At some point in time, Mike Evans’ streak of consecutive 1,000 seasons is going to come to an end.
Is this going to be the year – with the Bucs having even more weapons than ever to spread the ball around to? Or will Evans finish 2021 with eight consecutive 1,000-yard seasons in helping Tampa Bay defend its Super Bowl title?
Last season, Evans broke Randy Moss’ record of six straight years with 1,000 receiving yards to start a career last year to become the only NFL player with seven consecutive 1,000-yard seasons.
Evans set the record with a first quarter catch against Atlanta in the regular season finale to give him 70 receptions for 1,006 yards before spraining his knee on his next target, which was in the end zone.
Bucs WR Mike Evans – Photo by: Cliff Welch/PR
“It meant the world for him to get that record and then to have an easy touchdown [dropped when he got hurt],” Bucs head coach Bruce Arians said after the Falcons game. “The turf was really slick in the end zones and it was just a freaky thing.”
Evans didn’t return to the game, but valiantly played through the injury in the postseason, catching 11 passes for 204 yards (18.5 avg.) and two touchdowns, including six receptions for 119 yards (19.8 avg.) the next week at Washington in the wild card playoff.
This was not Evans’ first close call with falling short of the record. He caught 71 passes for 1,001 yards (14.1 avg.) and five touchdowns on 135 targets in 2017.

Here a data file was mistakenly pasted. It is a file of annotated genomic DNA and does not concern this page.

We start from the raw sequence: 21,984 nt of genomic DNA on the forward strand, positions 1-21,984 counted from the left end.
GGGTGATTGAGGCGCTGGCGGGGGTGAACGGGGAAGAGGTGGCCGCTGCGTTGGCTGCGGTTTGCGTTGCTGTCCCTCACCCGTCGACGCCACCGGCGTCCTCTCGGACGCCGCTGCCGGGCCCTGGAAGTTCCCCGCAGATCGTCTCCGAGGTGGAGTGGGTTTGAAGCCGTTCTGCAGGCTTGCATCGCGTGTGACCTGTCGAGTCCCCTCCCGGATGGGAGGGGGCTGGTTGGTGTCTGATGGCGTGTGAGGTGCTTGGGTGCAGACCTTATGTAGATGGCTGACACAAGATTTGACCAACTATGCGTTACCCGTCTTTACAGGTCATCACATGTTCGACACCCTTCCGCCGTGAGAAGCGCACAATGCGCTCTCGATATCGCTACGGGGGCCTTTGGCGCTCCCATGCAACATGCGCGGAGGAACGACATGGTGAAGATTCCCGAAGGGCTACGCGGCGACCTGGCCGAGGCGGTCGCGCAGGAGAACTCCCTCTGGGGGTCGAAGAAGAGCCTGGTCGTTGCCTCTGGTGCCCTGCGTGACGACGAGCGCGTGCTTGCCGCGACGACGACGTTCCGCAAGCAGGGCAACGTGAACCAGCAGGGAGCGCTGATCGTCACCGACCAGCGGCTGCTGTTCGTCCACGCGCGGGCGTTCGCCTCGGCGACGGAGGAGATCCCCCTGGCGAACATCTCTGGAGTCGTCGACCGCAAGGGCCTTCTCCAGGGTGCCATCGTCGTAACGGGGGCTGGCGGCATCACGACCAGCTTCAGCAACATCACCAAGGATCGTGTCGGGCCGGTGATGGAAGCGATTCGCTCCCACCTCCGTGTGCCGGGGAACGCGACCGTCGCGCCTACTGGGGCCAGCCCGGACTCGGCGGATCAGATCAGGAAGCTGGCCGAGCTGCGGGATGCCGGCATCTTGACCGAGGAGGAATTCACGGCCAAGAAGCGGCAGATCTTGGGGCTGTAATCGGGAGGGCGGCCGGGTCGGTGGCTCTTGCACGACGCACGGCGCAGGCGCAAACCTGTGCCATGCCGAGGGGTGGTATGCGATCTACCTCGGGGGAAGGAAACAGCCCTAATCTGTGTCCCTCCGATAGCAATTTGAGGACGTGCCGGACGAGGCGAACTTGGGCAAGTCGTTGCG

If Evans streak ends this year it will be because of one of two factors – or both combined. The first reason would be injury.
Evans battled through a hamstring injury early in the season. Then he had a badly sprained ankle he suffered in Week 4 that lingered through much of the season before playing through his Week 17 knee injury.
Yet Evans didn’t miss a game and wound up breaking his own single-season record with 13 touchdown catches in 2020.
Evans tore his hamstring late in the 2019 campaign, which caused him to miss the final three and a half games of the season. Yet he still caught 67 passes for 1,157 yards (17.3 avg.) and eight touchdowns on 118 targets in 13 games before that season ended prematurely.
The good news for Evans, who has dealt with hamstring issues in the past, is that he’s in fantastic shape.
“I feel great,” Evans said. “I’m learning how to take care of my body better in the offseason. Working out more, and working out smarter as well. I feel like that’s been key. I definitely feel a lot better than I have in the past in OTAs and mini-camp.”
“Fantastic,” Arians said. “He’s in great shape. Probably the best shape I’ve seen Mike in this time of year.”
Arians marveled at Evans’ toughness and ability to fight through injuries last year.
Bucs WR Mike Evans – Photo by: Cliff Welch/PR
“If he’s 80 percent, we’d have to fight to keep him off the field,” Arians said after Evans’ knee injury against Atlanta. “Him at 80 percent is better than a lot of guys at 100, so we’ll see what he is and how he feels. His leadership and his toughness – when Chris [Godwin] was down, there was no way he was going to stay out. He went out there on one leg and played about three games on one leg and still performed well.”